Of the 7,000 languages spoken on the planet, Tembé is at the small end with just 150 speakers left. In a few days, I will head into the Brazilian Amazon to record Tembé – via specially-designed technology – for posterity. Welcome to the world of cyberlinguistics.
Our new Android app Aikuma is still in the prototype stage. But it will dramatically speed up the process of collecting and preserving oral literature from endangered languages
Primarily developed for ‘saving’ languages the last speakers of which are dying out, difficulties included the mandatory informed consent for recording voices from people that have little to no contact with, or understanding of, computers or the internet.
Participants will try out the latest version which includes voice-activated translation: while listening to a recording, the user can interrupt to give a simultaneous interpretation of the recording in another language (in this case, Portuguese).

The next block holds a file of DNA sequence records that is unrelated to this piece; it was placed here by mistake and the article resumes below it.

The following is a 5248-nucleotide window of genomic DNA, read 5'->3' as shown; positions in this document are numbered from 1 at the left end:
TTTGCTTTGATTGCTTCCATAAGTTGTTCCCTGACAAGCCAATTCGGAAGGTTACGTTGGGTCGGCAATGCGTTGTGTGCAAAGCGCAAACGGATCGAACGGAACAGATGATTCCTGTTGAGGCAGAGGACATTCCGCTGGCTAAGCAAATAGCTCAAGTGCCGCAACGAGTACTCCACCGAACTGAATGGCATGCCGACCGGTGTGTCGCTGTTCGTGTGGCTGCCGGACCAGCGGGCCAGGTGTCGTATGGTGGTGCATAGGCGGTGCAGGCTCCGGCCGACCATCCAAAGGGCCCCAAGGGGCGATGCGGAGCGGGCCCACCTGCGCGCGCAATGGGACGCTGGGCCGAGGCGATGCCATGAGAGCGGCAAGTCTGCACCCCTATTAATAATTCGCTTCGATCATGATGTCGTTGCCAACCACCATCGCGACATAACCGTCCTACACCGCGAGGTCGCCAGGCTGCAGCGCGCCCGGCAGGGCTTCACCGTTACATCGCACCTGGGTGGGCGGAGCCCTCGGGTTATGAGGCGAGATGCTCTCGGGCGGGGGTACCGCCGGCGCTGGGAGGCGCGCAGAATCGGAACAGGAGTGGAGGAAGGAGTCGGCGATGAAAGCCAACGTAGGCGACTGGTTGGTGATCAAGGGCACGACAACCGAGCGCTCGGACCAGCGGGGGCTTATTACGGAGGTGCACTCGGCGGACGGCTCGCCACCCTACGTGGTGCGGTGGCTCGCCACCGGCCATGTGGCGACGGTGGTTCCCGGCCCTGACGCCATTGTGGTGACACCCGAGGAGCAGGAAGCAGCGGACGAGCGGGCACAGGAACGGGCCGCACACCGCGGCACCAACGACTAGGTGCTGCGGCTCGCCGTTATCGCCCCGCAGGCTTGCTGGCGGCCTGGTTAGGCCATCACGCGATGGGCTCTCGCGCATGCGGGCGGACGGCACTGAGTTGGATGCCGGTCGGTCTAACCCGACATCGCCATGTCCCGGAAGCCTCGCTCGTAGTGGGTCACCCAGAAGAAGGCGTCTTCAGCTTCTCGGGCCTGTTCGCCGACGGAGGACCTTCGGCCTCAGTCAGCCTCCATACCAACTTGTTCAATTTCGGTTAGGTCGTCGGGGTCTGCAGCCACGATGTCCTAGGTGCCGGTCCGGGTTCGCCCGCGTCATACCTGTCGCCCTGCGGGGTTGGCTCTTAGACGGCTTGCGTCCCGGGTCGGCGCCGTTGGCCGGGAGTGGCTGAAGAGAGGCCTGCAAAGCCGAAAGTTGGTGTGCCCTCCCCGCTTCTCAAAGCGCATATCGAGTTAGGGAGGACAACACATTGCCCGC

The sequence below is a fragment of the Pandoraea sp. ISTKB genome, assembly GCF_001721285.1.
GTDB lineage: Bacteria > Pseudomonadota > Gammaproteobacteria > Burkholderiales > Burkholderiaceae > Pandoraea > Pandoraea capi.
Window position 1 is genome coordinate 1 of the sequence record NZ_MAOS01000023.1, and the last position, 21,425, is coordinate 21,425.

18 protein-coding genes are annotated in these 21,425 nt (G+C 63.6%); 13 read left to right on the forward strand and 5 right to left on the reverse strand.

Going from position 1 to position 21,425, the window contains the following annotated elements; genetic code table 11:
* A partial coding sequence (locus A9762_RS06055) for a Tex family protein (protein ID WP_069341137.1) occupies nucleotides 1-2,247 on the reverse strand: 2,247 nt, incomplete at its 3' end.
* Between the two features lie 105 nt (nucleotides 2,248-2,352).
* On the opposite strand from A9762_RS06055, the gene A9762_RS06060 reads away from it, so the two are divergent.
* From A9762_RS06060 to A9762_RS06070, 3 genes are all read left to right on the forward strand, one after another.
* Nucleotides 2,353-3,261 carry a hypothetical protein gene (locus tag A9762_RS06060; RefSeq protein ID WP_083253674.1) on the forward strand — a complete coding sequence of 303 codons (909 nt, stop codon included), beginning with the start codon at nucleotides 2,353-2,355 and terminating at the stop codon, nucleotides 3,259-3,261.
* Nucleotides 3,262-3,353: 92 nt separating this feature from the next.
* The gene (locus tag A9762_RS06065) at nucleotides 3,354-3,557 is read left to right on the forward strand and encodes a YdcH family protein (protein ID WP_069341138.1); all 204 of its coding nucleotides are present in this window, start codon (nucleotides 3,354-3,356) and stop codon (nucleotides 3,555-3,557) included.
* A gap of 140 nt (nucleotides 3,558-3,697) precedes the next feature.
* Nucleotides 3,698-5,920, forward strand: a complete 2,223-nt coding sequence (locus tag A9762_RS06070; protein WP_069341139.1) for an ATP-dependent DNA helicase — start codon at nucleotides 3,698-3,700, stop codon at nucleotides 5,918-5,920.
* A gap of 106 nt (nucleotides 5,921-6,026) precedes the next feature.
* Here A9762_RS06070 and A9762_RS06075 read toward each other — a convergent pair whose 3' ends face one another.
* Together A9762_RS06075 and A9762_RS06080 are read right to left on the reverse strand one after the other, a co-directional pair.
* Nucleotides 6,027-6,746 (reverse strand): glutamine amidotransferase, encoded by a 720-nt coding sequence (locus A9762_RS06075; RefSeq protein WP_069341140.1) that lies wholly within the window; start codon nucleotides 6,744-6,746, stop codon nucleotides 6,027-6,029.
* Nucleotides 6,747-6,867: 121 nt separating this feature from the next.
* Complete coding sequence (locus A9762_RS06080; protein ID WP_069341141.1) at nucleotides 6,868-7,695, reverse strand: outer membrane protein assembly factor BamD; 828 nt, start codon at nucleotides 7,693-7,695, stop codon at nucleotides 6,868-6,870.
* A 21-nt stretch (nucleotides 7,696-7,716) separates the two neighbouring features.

This interpretation is captured by the phone and linked back to the original recording, phrase by phrase. In this way, the collected recordings are guaranteed to be interpretable even once the language is no longer spoken. This interpretability is what gives the recordings their archival value.
All materials we collect in this way will be left for the community and also lodged with the Museu Goeldi, a local research centre where they will be permanently available to the community.
That the application itself allows for almost simultaneous interpreting, greatly enhances the value of the collected data:
If enough people use Aikuma we will accumulate a large number of recordings from the world’s small languages, including Usarufa and Tembé. The result promises to be a digital-audio Rosetta Stone.
With permission, we will store the recordings and translations in the Internet Archive, a digital repository that has been preserving snapshots of the web since its inception in the early 1990s, and which is the most credible place to store digital content in perpetuity.
Cyberlinguists of the future may be able to discover the words and structures of dead languages from this data, and even construct dictionaries and grammars.